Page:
By extending AMISOM's mandate to the end of July, the United Nations Security Council allowed for a review of recommendations expected in a "joint assessment" report on Somalia to be presented by June 15.
There are plans for a full withdrawal of foreign troops by December 2020, but heads of state and ministers from the main troop contributors -- including Burundi, Djibouti, Ethiopia, Kenya and Uganda -- in March warned the time frame for the drawdown was "not realistic and would lead to a reversal of the gains made by AMISOM." The mission was deployed in 2007 to defend the internationally-backed government against attacks by the Shabaab, a Somali-led Al-Qaeda affiliate.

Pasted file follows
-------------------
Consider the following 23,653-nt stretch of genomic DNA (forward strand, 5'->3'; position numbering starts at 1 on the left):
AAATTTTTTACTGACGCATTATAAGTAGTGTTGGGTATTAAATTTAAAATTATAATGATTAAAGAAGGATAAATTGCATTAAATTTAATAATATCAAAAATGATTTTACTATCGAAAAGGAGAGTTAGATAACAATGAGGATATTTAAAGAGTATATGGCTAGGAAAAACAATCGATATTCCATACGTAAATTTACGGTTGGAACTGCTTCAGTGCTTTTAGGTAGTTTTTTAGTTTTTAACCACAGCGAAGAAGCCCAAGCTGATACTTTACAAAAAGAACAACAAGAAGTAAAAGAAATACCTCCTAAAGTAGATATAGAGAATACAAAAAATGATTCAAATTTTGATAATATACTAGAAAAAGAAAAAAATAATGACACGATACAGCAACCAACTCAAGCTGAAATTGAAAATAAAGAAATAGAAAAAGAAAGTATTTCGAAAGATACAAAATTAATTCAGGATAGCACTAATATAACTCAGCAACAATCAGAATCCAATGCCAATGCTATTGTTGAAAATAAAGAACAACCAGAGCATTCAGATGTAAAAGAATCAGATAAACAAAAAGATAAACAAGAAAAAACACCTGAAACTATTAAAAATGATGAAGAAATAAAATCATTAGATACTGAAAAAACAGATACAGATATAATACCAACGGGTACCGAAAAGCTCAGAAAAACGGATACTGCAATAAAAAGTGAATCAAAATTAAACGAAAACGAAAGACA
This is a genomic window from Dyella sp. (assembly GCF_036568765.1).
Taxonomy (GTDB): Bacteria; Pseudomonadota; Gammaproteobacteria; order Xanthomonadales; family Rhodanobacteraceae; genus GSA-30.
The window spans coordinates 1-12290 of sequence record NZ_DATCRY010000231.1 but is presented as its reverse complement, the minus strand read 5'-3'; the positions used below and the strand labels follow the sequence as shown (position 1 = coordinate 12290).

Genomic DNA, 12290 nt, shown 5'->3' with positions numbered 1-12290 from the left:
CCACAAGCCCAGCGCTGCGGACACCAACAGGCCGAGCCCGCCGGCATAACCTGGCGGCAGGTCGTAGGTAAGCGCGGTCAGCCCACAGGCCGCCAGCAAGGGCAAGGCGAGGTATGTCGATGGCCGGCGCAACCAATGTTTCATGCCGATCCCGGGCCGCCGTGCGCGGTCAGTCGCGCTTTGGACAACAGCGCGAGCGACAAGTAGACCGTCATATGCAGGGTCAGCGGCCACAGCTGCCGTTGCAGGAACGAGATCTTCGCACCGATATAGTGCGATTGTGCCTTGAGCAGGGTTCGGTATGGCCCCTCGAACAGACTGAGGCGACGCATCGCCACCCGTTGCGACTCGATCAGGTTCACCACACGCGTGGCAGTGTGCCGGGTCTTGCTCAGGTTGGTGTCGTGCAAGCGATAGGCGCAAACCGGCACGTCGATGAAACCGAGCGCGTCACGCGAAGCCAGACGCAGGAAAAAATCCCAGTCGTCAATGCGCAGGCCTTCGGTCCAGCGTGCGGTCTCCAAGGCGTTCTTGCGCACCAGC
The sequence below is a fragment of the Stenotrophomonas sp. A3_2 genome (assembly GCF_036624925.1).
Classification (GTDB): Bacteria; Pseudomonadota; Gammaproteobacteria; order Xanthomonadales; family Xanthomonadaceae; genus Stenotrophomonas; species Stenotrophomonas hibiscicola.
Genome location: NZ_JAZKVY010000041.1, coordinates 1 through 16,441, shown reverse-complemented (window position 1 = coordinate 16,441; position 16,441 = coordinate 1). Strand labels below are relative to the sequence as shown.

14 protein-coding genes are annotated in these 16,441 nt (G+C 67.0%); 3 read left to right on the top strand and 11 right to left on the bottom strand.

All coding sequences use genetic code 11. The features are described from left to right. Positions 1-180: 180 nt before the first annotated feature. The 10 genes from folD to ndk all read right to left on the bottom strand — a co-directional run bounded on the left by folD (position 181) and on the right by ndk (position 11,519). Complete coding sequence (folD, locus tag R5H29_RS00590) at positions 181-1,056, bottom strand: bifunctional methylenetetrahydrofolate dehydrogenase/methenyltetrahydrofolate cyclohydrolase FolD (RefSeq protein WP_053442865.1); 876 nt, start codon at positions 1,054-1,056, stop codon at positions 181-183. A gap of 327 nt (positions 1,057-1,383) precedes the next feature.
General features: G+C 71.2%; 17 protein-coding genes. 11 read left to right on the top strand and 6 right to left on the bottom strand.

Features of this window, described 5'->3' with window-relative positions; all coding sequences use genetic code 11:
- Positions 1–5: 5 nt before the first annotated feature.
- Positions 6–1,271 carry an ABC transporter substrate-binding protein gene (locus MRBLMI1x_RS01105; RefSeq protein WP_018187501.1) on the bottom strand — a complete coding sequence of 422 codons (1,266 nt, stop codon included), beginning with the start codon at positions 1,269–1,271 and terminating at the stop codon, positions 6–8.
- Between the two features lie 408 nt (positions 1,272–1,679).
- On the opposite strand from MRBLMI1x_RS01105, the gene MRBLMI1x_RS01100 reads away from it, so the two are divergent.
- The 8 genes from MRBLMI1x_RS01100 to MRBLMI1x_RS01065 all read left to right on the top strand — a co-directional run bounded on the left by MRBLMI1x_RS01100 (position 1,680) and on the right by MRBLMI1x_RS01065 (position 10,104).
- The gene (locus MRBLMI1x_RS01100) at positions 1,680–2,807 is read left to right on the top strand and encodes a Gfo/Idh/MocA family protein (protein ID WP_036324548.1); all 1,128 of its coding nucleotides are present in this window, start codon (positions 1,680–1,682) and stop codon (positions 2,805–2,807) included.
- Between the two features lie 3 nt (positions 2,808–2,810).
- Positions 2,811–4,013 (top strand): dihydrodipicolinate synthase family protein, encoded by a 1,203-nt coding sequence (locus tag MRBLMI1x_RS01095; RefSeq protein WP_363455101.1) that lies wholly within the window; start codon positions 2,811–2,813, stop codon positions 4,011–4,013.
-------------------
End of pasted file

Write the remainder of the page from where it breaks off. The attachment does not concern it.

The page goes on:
The Shabaab was blamed for the country's worst ever attack, in which a truck bombing left more than 500 dead in October last year.
Experts describe the bloated and largely ineffective Somali army as a collection of clan militias, with various international militaries providing poorly-coordinated training to different units.
The Shabaab lost its foothold in Mogadishu in 2011 but has continued its fight.
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